Not really connected to the rest of your comment, but you appear to have missed their point. The point was about wording, specifically "order" versus "strongly request". The opinion stated there was that "strongly request", though technically a weaker statement than "order", would have produced a smaller sense of injustice and would have been better adhered to by the public. If you knew that, then you know that "strongly request" was not tried by the U.K. authorities (it is much stronger than "advise", and the statement I found when searching for that one had some limits on it), meaning we can't know whether the stated opinion was correct or not. For the record, although I'm not in the U.K., when I received my suggestion (yes, mine was a suggestion) to stay at home, I did so. I have not come within range of others since that time.

    4. Intractable Potsherd Silver badge

      Re: If you're not part of the solution, you are an idiot.

      @strident AC: it was absolutely clear that the weekend you clearly refer to was people having a "last fling" before locking down. It was the first good weather after winter, and people wanted to feel normal. If Johnson and his be suited thugs had said "We're glad you had a good weekend, now please follow our suggestions or we'll need to bring in more restrictions" there would have been huge compliance - probably more than now. The government were clearly going to bring in the current restrictions regardless, and used the weekenders as an excuse. Now there is growing dissatisfaction (at least in my corner of Fife) amongst people of all ages - how long do you think the lockdown will last once a critical mass is reached?

  33. This post has been deleted by its author

  34. Mike 137 Silver badge

    So we've gone beyond non-crme hate

    Clearly we now have even more non-crime offences for which you can be docketed and fined. If the police stuck strictly to enforcing the law as passed it would probably be sufficient, but they are increasingly making up the rules as they go along and justifying it on the basis of "government advice". It is in fact unlawful to do this. But I'm sure it's all done with the best possible intentions.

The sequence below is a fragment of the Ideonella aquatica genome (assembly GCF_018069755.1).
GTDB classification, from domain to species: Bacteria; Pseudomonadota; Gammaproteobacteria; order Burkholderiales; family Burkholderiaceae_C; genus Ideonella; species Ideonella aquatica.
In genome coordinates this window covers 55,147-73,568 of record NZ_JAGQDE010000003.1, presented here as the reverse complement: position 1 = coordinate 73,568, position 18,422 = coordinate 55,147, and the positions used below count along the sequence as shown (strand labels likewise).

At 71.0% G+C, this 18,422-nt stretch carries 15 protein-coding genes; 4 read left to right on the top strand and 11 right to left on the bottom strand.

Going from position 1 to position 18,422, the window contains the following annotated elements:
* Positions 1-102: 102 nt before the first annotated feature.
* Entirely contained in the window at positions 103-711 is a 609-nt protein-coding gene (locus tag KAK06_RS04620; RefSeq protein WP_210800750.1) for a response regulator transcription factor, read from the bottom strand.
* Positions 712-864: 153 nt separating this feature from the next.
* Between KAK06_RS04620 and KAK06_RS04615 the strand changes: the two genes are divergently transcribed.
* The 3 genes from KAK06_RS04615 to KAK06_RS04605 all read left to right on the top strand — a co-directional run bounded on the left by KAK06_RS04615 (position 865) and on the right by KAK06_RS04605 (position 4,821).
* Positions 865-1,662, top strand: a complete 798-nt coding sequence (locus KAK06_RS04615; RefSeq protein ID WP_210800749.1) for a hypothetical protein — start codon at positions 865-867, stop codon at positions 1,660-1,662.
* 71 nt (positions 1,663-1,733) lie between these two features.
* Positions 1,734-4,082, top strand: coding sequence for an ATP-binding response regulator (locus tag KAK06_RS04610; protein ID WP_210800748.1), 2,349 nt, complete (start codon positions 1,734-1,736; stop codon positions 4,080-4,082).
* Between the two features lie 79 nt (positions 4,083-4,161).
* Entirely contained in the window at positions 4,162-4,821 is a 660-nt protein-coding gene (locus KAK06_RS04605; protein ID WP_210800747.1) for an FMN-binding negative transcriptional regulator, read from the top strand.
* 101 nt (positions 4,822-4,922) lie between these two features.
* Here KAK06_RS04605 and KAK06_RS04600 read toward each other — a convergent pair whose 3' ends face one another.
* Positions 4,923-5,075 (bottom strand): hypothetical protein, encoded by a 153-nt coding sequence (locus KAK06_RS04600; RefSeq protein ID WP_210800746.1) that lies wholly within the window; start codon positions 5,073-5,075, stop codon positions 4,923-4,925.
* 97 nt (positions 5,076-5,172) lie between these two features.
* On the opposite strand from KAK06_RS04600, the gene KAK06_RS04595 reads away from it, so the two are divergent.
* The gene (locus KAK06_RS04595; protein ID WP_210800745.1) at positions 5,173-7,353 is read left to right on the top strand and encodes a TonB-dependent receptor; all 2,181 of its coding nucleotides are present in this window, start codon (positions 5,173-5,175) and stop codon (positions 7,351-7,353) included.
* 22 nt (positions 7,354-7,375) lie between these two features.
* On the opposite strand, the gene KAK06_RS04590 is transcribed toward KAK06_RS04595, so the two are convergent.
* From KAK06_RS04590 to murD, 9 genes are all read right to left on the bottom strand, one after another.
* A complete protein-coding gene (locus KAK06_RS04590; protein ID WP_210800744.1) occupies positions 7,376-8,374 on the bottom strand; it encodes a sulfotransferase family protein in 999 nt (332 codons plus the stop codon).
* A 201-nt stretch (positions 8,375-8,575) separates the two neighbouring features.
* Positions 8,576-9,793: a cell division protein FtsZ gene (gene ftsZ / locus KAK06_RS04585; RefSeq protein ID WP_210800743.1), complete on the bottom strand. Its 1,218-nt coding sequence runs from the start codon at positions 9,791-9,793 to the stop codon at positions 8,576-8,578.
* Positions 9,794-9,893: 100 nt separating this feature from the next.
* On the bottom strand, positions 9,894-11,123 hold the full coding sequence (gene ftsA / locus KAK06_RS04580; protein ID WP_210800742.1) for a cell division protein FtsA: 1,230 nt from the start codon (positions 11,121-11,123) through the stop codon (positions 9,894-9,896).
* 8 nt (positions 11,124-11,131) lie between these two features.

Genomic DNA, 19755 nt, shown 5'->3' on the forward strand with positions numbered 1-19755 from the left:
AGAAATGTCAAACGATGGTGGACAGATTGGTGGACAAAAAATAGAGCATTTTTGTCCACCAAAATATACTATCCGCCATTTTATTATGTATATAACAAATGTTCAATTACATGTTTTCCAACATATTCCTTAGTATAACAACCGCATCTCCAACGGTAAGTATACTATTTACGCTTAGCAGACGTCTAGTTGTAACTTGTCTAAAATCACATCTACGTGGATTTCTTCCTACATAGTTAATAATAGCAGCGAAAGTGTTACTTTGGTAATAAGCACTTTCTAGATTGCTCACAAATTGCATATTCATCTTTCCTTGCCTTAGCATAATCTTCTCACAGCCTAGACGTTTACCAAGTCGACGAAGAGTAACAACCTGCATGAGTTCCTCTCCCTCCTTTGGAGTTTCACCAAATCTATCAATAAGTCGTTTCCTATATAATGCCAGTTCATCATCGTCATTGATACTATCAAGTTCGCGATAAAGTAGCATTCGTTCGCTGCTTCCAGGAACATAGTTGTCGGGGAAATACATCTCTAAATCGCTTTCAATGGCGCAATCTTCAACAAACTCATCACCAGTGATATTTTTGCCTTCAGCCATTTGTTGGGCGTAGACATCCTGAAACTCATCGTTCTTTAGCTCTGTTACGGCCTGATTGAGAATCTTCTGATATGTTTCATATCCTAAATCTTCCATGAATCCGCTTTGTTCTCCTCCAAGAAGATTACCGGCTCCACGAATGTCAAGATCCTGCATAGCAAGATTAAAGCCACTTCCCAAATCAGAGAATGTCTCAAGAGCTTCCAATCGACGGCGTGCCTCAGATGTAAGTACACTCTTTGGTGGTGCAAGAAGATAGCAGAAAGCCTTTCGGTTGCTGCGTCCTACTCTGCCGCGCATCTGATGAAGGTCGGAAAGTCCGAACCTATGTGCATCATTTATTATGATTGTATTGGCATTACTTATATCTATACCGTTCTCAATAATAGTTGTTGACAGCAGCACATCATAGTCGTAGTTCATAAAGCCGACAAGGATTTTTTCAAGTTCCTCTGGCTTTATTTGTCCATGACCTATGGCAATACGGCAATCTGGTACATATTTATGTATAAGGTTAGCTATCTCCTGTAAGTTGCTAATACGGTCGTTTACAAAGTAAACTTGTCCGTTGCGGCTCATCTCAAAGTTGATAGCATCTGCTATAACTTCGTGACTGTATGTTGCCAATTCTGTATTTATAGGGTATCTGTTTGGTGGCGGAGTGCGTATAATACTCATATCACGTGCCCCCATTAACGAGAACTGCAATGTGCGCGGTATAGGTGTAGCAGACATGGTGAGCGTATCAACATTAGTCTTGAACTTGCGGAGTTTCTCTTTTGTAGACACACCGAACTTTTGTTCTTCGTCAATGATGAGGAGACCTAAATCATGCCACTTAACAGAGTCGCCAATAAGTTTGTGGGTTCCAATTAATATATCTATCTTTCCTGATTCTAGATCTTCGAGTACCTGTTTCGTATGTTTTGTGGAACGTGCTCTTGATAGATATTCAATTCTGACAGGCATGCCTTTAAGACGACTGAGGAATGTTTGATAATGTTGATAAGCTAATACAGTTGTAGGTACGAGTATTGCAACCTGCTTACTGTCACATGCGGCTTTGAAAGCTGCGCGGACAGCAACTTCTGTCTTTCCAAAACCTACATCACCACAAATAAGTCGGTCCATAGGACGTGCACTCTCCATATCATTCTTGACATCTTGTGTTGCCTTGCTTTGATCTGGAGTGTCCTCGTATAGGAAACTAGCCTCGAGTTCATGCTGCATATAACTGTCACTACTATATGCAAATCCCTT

"I believe there are more instances of the abridgement of freedom of the people by gradual and silent encroachments by those in power than by violent and sudden usurpations. ... The means of defense against foreign danger historically have become the instruments of tyranny at home..If tyranny and oppression come to this land, it will be under the guise of fighting a foreign enemy." (US President James Madison)

    1. This post has been deleted by its author

    2. osakajin Bronze badge

      Re: So we've gone beyond non-crme hate

      You do realise that this is a 9/11 event but because foreign wars are now passe the enemy has changed.

      So now the war is on, and the enemy? You.

  35. RedCardinal

    >>Wear face protection to prevent you from spreading to others at the very least...

    This isn't an airborne virus. You're only going to possibly inffect other people if you have the virus yourself and cough, sneeze or dribble on them. Just being near someone won't magically infect you or them....

    1. Glen 1 Silver badge

      "you're only going to possibly inffect other people if you have the virus yourself and cough, sneeze or dribble on them"

      Or near them, or near a surface that they will touch soon after (eg a door handle).

      People who don't yet have symptoms touching their face (eg rubbing their nose), *then* touching the door handle. They feel healthy, why would they care? (he says sarcastically)

      COVID-19 can spread through aerosols - from sneezing and/or coughing - or from "say it don't spray it" plosive Bs and Ps

      Aerosols can very much be airborne. Containing those aerosols (eg with a mask) stops/reduces the spread. Being out of range reduces (not eliminates) exposure - thus the 2m guidance

      I get the worry about overzealous police, but being blazé about the dangers will cost lives.

  36. s. pam
    Trollface

    How would the Plod deal with

    2 people, completely isolated in a wood, shagging each other silly?

    It's really outdoor exercise officer, I promise!

    1. Danny 2 Silver badge

      Re: How would the Plod deal with

      Shagging is non essential activity. Personally speaking.

      The generation before mine had unprotected sex without consequences. Then HIV.

      The generation after mine won't even be able to hold hands or hug.

  37. mark l 2 Silver badge

    I have just seen on the news the chief of Nottinghamshire police saying that at currently they are not going start searching peoples shopping to see if their journey was essential. But they might begin to do that if people don't heed advise to stay at home.

    It that sort of abuse of power if they do start doing that, that will stop people being behind the police during this crisis. I am sure even with the emergency law that was passed it did not give police the powers to rummage through your shopping to judge it is essential or not, as one one person deems as essential could be not essential to someone else.